Time series of global poverty: A note on sources
This page provides additional information on the Global Inequality Project timeseries of extreme poverty from 1981 to 2011. The timeseries relies on recent research on the share of people with incomes below the ‘cost of basic needs,’ defined as the price of purchasing 2,100 calories per day, essentials nutrients, plus a modest quantity of housing, clothing, and fuel for home heating and lighting.
For the year 2011, we rely on estimates of the extreme poverty rate developed by Robert C. Allen (2020). Allen uses price data from the 2011 round of the International Comparisons Programme (ICP) to estimate the price of subsistence goods. He then applies this poverty line to the World Bank’s household consumption surveys.
For the period from 1981 to 2008, we rely on research by Michail Moatsos (2021), published by the OECD. The Moatsos dataset is somewhat less robust than Allen’s figure for 2011. Because ICP price data is not readily available for the earlier period, Moatsos relies on the October Inquiries carried out by the International Labour Organization (ILO). However, the October Inquiries lack price data for several commodities (especially non-food items) and do not cover all countries in all years. Moatsos overcame these gaps in the data using a simple model where unobserved prices are estimated as a function of observed prices and the level of GDP per capita, and by extrapolating to missing years using the Consumer Price Index (CPI). Moatsos then applies this price data to the World Bank’s household surveys.
It is worth noting that Moatsos also provides estimates from 1820 to 2018. However, the estimates outside of the 1981-2008 period suffer from several empirical limitations. The pre-1981 figures are based on income data derived from historical national accounts. These figures are not comparable to the World Bank’s household surveys, as national accounts do not adequately capture changes in non-commodity forms of consumption, such as subsistence farming and access to commons. The post-2008 estimates are also problematic because ILO price data is not available after that year in most cases, and Moatsos assumes basic prices moved in line with the CPI. We therefore only use Moatsos’ dataset in the years from 1981 to 2008, where most countries are covered by household consumption surveys and direct price data. For more information on these issues, see footnote 2 in this recent paper in New Political Economy paper, as well as Appendix I (1.1) in this paper from World Development.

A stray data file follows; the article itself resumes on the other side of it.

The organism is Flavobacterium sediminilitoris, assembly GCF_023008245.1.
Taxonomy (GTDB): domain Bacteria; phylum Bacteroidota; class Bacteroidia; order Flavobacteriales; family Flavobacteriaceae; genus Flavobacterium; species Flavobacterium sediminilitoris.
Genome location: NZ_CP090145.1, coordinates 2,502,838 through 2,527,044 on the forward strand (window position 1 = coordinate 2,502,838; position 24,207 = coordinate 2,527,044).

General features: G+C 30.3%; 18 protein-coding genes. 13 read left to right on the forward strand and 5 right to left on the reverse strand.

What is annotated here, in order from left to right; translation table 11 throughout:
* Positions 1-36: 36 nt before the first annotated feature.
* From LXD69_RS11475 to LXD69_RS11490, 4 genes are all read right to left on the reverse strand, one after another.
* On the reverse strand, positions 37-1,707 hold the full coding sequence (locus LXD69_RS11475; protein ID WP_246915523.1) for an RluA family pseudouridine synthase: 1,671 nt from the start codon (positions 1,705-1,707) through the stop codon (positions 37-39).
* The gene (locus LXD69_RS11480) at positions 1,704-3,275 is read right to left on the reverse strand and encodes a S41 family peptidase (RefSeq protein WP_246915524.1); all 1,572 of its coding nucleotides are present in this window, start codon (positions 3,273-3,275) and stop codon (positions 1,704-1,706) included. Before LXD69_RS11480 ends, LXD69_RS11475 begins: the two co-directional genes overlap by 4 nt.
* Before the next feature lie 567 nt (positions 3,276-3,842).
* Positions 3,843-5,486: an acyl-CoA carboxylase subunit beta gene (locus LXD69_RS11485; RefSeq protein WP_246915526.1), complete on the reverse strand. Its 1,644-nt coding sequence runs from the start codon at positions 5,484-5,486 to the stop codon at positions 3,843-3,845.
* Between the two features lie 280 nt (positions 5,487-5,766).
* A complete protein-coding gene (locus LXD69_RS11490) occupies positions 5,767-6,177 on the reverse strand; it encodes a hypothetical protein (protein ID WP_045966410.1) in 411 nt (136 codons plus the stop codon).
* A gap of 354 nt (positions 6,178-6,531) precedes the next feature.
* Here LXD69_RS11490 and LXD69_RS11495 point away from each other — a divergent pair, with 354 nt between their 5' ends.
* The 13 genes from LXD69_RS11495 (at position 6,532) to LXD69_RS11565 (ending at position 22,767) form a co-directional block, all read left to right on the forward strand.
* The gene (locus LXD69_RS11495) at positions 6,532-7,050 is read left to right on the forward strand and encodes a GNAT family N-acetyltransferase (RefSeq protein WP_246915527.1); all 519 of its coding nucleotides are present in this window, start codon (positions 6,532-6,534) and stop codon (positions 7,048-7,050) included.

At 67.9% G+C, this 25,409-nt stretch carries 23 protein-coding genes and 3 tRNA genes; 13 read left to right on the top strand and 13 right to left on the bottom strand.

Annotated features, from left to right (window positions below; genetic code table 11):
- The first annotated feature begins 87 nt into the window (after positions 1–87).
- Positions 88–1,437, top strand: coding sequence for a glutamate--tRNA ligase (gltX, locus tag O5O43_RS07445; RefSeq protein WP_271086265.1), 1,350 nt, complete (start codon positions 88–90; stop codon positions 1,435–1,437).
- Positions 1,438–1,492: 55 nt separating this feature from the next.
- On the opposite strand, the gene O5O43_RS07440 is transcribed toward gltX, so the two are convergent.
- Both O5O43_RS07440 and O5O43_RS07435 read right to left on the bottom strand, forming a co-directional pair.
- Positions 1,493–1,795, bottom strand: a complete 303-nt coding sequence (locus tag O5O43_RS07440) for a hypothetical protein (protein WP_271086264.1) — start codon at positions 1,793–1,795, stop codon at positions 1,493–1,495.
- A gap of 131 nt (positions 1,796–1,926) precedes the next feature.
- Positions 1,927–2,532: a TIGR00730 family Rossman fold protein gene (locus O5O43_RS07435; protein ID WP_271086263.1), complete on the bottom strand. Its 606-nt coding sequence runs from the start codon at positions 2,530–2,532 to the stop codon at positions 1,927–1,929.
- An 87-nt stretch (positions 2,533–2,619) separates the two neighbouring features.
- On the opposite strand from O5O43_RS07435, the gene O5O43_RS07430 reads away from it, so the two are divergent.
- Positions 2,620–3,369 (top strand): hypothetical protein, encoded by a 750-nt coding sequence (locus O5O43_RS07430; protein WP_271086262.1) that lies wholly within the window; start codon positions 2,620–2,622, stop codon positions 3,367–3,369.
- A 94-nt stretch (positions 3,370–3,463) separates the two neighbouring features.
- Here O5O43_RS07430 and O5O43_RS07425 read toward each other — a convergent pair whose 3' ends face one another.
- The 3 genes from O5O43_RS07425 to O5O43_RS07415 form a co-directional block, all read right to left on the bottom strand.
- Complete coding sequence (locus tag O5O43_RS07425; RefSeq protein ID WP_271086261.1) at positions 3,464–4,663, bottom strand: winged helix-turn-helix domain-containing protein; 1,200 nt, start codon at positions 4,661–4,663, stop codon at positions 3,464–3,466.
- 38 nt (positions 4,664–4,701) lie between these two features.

A significant limitation of combining the Allen and Moatsos datasets is that, because they rely on different underlying assumptions about prices, there is often a discrepancy between their estimates of the poverty rate. This graph compares the two datasets in the year 2011. By toggling the graph, you can instead compare Allen’s 2011 figure to Moatsos’ 2008 figure, which is the final datapoint based on direct price estimates for most countries.
The graph shows that for some countries, such as Guinea, Bangladesh, and Kenya, Moatsos’ approach yields higher figures, while for others, including Madagascar, Mozambique, and Yemen, Allen’s estimates are higher. These differences mostly get cancelled out at the global level.
We have chosen to combine the Allen and Moatsos dataset because they are the best available estimates of extreme poverty for the periods they cover. However, given the discrepancies between these two datasets, the timeseries we present should be treated with caution. It is possible that some of the change between 1981 and 2011 is influenced by the change in the dataset rather than actual changes in global living standards. Future research is necessary to overcome this problem.
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